Buy/Drive/Burn: Near Premium Midsize Sedans From 2011

buy drive burn near premium midsize sedans from 2011

Today’s Buy/Drive/Burn trio are near-premium sedans from the midsize segment. This set was a suggestion from commenter CoastieLenn on our B/D/B entry from last week. The year is 2011 – does Acura, Audi, or Volvo get the Buy nod?

Acura TSX

The TSX has been with us since the 2009 model year and goes into 2011 with a revised grille that features horizontal slats. Manual and automatic transmissions are available, and so are sedan and wagon body styles. Engines powering TSX are either a 2.4-liter inline-four or a 3.5-liter V6. Today we’ll select the sedan with V6 and Tech Package. The familiar Honda 3.5 is good for 280 horses, sent through the front wheels via the five-speed automatic. TSX asks $38,250.

Audi A4

The A4 entered its fourth generation for the 2008 model year and continues this year relatively unchanged. Like the TSX, the A4 is available in sedan or wagon shapes, and all examples this year share the same 2.0-liter turbocharged inline-four. Base models are front-drive and use a CVT, while more upscale trims employ a six-speed manual, six-speed automatic, or even a seven-speed dual-clutch automatic. Today’s selection is the 2.0T Premium Plus sedan, the most expensive sedan trim. $36,300 ensures Quattro delivers 211 horses to all four wheels via the six-speed automatic.

Volvo S60

The midsize S60 is new for 2011 after Volvo skipped a midsize offering in the 2010 model year. Volvo offers its 60 model in a V wagon variant as well, though wagons have not been big sellers for Volvo as of late. In its debut year in North America, the S60 is available in just one trim: The fully-loaded T6. All examples are powered by a turbocharged inline-six of 3.0 liters, connected to a six-speed automatic. All-wheel drive is standard and helps to tame the considerable 300 horses underfoot. Yours for $37,700.

Three expensive sedans with near-premium badges on the front. Which one’s worth over $35,000 to you?

[Images: Acura, Audi, Volvo]

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2 of 48 comments
  • ToolGuy ToolGuy on Nov 13, 2021

    Near premium deserves a near answe

  • Jimmyy Jimmyy on Nov 16, 2021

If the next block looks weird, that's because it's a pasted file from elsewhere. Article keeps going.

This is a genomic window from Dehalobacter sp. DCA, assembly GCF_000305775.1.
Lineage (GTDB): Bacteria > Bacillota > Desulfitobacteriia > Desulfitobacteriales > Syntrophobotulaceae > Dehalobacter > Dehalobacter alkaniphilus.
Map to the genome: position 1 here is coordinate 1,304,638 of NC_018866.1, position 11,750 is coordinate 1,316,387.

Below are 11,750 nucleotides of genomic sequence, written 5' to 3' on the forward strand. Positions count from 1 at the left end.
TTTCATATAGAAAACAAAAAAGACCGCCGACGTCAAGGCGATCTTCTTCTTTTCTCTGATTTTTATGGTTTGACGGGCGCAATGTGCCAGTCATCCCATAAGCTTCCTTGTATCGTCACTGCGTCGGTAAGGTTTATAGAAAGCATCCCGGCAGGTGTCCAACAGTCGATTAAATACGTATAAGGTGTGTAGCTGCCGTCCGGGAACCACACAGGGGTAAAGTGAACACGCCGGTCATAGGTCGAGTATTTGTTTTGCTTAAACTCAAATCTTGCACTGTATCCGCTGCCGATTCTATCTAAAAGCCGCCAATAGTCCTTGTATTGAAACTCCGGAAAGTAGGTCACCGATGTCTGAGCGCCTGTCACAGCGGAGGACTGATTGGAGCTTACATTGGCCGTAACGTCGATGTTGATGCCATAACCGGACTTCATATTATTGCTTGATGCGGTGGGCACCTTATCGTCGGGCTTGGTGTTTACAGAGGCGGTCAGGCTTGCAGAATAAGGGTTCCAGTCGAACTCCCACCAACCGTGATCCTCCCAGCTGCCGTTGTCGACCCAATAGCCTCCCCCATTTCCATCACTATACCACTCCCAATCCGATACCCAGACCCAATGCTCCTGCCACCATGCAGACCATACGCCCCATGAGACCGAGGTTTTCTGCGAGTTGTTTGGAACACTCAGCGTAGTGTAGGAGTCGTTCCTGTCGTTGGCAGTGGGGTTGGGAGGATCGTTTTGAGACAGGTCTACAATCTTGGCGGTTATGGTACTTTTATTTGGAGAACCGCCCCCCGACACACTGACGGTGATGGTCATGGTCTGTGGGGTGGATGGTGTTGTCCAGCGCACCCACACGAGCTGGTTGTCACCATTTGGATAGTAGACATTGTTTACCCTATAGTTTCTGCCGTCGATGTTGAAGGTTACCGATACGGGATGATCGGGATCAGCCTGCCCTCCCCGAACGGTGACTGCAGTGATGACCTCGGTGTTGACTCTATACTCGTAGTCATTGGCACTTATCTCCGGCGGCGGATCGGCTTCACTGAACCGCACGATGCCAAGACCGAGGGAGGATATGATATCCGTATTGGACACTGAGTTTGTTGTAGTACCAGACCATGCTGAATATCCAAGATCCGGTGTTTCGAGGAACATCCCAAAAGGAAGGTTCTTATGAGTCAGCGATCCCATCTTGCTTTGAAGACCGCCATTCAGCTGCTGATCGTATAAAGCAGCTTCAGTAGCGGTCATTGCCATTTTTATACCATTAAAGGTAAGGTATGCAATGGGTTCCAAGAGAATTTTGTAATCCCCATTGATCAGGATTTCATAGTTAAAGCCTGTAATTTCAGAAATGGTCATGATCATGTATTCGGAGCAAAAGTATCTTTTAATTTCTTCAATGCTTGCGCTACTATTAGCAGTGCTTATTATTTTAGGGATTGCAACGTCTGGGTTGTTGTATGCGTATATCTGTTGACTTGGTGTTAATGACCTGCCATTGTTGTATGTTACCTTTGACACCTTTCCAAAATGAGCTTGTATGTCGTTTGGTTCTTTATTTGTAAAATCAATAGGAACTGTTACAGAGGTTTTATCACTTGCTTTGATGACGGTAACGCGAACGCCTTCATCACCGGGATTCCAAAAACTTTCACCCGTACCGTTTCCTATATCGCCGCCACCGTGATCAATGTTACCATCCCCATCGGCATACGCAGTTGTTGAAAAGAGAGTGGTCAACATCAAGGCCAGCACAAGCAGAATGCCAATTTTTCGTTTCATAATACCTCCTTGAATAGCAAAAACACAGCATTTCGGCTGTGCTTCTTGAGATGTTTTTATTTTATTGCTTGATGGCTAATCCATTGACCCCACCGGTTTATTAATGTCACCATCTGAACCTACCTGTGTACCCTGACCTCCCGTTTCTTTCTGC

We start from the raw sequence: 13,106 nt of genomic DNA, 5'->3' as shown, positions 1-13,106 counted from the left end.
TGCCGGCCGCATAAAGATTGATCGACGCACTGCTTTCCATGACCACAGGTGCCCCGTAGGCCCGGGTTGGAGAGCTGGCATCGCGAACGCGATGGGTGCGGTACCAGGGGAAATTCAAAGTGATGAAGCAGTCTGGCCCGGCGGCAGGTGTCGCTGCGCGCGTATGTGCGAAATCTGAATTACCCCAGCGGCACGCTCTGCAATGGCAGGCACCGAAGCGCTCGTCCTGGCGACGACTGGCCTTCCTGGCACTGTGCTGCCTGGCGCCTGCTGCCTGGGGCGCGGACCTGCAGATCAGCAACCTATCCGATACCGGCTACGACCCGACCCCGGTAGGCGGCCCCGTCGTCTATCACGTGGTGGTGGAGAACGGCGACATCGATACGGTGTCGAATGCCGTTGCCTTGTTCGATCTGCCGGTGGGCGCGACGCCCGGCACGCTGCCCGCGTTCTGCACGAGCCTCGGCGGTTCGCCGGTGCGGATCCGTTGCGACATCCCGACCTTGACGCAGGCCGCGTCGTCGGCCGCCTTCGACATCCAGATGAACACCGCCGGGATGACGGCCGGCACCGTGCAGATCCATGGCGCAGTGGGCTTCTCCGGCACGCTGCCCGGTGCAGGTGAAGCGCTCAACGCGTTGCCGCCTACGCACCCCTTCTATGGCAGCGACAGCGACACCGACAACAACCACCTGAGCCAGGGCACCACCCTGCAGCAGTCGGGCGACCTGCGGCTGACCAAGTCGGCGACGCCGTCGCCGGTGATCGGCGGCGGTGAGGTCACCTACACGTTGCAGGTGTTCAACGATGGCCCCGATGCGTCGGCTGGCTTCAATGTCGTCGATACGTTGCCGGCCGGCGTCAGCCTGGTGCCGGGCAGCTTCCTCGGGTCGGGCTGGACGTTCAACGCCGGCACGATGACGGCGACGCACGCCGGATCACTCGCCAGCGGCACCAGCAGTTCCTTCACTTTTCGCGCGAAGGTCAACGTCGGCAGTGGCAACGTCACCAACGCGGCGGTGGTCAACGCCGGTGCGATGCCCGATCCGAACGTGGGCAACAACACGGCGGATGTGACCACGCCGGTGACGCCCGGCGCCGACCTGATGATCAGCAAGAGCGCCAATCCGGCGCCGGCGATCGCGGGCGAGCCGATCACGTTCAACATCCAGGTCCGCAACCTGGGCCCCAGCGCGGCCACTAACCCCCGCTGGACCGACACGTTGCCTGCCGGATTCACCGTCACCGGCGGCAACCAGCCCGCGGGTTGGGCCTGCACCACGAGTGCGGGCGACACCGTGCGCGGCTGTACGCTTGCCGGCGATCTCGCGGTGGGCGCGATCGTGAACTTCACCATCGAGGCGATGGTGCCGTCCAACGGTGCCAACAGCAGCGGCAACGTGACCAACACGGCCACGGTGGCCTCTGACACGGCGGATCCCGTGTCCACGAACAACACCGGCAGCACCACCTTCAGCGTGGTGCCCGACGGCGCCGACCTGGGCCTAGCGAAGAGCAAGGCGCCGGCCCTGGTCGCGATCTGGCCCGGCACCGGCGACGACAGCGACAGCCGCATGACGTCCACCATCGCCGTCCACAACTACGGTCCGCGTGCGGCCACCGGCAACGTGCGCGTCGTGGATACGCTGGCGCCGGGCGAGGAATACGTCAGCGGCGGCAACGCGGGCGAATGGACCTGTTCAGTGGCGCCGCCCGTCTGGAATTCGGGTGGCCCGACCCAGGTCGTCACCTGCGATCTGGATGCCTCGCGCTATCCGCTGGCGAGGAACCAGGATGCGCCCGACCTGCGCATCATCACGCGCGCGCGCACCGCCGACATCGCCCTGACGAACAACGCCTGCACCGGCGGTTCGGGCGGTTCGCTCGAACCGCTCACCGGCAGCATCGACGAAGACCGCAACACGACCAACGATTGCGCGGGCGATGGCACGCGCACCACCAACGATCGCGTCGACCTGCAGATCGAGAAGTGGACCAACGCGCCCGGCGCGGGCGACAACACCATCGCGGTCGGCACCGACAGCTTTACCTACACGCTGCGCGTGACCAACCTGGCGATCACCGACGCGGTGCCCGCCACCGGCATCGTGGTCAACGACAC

Acura is the only choice here. And, I know of a 2012 TSX with 200,000 miles. I drove it for a few miles ... you would never know it has so many miles. They owner keeps it clean. It might last forever.

  • Sgeffe Bronco looks with JLR “reliability!”What’s not to like?!
  • FreedMike Back in the '70s, the one thing keeping consumers from buying more Datsuns was styling - these guys were bringing over some of the ugliest product imaginable. Remember the F10? As hard as I try to blot that rolling aberration from my memory, it comes back. So the name change to Nissan made sense, and happened right as they started bringing over good-looking product (like the Maxima that will be featured in this series). They made a pretty clean break.
  • Flowerplough Liability - Autonomous vehicles must be programmed to make life-ending decisions, and who wants to risk that? Hit the moose or dive into the steep grassy ditch? Ram the sudden pile up that is occurring mere feet in front of the bumper or scan the oncoming lane and swing left? Ram the rogue machine that suddenly swung into my lane, head on, or hop up onto the sidewalk and maybe bump a pedestrian? With no driver involved, Ford/Volkswagen or GM or whomever will bear full responsibility and, in America, be ambulance-chaser sued into bankruptcy and extinction in well under a decade. Or maybe the yuge corporations will get special, good-faith, immunity laws, nation-wide? Yeah, that's the ticket.
  • FreedMike It's not that consumers wouldn't want this tech in theory - I think they would. Honestly, the idea of a car that can take over the truly tedious driving stuff that drives me bonkers - like sitting in traffic - appeals to me. But there's no way I'd put my property and my life in the hands of tech that's clearly not ready for prime time, and neither would the majority of other drivers. If they want this tech to sell, they need to get it right.
  • TitaniumZ Of course they are starting to "sour" on the idea. That's what happens when cars start to drive better than people. Humanpilots mostly suck and make bad decisions.